Remember

I will admit that my memory is not what it used to be. When I was younger, I remembered vocabulary words quickly and easily, information for tests pretty well, and a lot of trivial information better than most. At one time I could have told you the starting lineup for the Dallas Cowboys for the first twenty years of their existence, and I could remember the answers to Trivial Pursuit questions even if I had no other exposure to the topic. It shows that the problem with memory is not necessarily ability, but often attention. Parents often act as if their children are incapable of learning basic Bible facts or memorizing Bible verses, but those same children can quote every Disney movie they have seen verbatim. While our memory may not function as well as we age, we can compensate by focusing on the right things to remember. Paul emphasized this in Philippians 4:8 when he wrote, “Finally, brethren, whatever things are true, whatever things are noble, whatever things are just, whatever things are pure, whatever things are lovely, whatever things are of good report, if there is any virtue and if there is anything praiseworthy—meditate on these things” (Phil. 4:8). In Psalm 77 the descendants of Asaph provide yet another important aspect of memory and the importance of choice. During times of turmoil, memories can quickly turn to better times, leading to self-pity and despair. However, if instead we choose to remember these things from a spiritual perspective, focused on God, they can lead us away from despair and toward greater faith.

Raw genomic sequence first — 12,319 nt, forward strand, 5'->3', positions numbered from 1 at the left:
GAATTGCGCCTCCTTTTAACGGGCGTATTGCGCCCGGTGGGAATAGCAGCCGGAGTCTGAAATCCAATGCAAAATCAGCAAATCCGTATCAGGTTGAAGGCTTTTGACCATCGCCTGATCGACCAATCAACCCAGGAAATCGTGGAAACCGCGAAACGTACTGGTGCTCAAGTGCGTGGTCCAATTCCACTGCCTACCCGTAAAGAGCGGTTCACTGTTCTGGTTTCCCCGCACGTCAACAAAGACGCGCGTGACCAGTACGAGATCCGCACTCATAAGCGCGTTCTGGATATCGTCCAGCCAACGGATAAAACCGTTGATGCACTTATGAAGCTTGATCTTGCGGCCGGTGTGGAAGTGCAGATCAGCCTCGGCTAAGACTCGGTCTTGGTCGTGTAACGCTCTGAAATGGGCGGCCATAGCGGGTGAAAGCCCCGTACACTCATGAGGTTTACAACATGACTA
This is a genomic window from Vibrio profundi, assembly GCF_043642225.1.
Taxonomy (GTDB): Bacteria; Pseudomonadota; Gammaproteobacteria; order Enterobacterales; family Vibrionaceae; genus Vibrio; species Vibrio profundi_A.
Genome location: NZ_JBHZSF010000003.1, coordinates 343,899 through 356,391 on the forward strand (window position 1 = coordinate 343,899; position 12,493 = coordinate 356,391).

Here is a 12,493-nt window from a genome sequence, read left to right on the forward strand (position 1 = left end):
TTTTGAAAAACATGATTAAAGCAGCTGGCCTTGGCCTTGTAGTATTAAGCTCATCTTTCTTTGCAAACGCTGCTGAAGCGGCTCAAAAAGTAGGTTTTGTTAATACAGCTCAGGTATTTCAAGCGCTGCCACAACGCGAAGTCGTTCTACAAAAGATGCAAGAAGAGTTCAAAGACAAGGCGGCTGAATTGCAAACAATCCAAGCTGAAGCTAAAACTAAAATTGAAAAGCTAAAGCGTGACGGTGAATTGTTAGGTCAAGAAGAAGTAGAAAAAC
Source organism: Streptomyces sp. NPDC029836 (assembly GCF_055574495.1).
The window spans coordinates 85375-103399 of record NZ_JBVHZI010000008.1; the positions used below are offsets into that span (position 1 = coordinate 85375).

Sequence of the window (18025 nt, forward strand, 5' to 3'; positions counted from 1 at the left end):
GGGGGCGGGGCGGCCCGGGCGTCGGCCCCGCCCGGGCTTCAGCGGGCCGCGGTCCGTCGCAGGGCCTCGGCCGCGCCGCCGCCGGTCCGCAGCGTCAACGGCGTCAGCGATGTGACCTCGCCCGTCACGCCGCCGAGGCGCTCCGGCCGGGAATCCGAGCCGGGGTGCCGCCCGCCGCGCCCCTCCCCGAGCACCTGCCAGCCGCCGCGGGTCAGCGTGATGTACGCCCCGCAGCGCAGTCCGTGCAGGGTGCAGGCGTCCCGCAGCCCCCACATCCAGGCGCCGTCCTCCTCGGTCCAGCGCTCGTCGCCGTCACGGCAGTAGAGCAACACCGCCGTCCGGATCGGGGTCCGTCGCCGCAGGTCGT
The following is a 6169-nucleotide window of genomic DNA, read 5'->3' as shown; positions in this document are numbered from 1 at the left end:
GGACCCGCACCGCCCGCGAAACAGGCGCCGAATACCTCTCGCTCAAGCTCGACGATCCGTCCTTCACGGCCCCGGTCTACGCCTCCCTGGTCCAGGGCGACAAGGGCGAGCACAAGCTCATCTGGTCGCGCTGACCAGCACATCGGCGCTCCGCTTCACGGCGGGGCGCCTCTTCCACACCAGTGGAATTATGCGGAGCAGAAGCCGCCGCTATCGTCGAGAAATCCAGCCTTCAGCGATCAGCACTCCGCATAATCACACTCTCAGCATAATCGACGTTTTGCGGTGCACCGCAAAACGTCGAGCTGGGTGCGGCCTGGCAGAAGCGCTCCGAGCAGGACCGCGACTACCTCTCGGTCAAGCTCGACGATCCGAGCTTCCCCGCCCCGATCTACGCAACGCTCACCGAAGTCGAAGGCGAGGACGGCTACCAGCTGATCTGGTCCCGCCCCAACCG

When the psalmist cried out to God because of how badly he hurt inside, he refused the comfort available and chose a sleepless night instead (Psa. 77:1-2). He remembered God enough to pray, but his dismay caused him to complain rather than reflect (Psa. 77:3). Most have experienced similar situations, times when we faced a problem to which no solution seemed possible, something that kept us up at night. We not only lacked the correct answer, we did not even know where to begin explaining the problem (Psa. 77:4).  During times like these, it can be easy to become impatient and demanding with God—so much that we can blame Him for our problems because He does not immediately ease our pain. We question God, but we do not really think about the answers He has provided (Psa. 77:5-9). However, while Asaph felt this way at first, he eventually gained a greater perspective. Rather than comparing his plight to past deliverances God made possible, He recognized that the important thing to remember is that God did indeed make that possible and deliver (Psa. 77:10). If we would take the time to read through the Bible and reflect on what God did for His people, then we cannot but be impressed (Psa. 77:11-12). For when we then approach God in worship and humble ourselves in greater reflection, we realize just how great He truly is (Psa. 77:13). He has shown His power, declared His strength, and exhibited His love from the beginning of time (Psa. 77:14-19). He led Israel out of Egypt (Psa. 77:20), and He sent Jesus to lead us out of our sin (Matt. 11:28-30; 26:28; Acts 2:38; 1 Jn. 1:5-10). These are the things we need to remember when we are facing trials. God is still there, and God still cares (1 Pet. 5:7). We just need to remember it.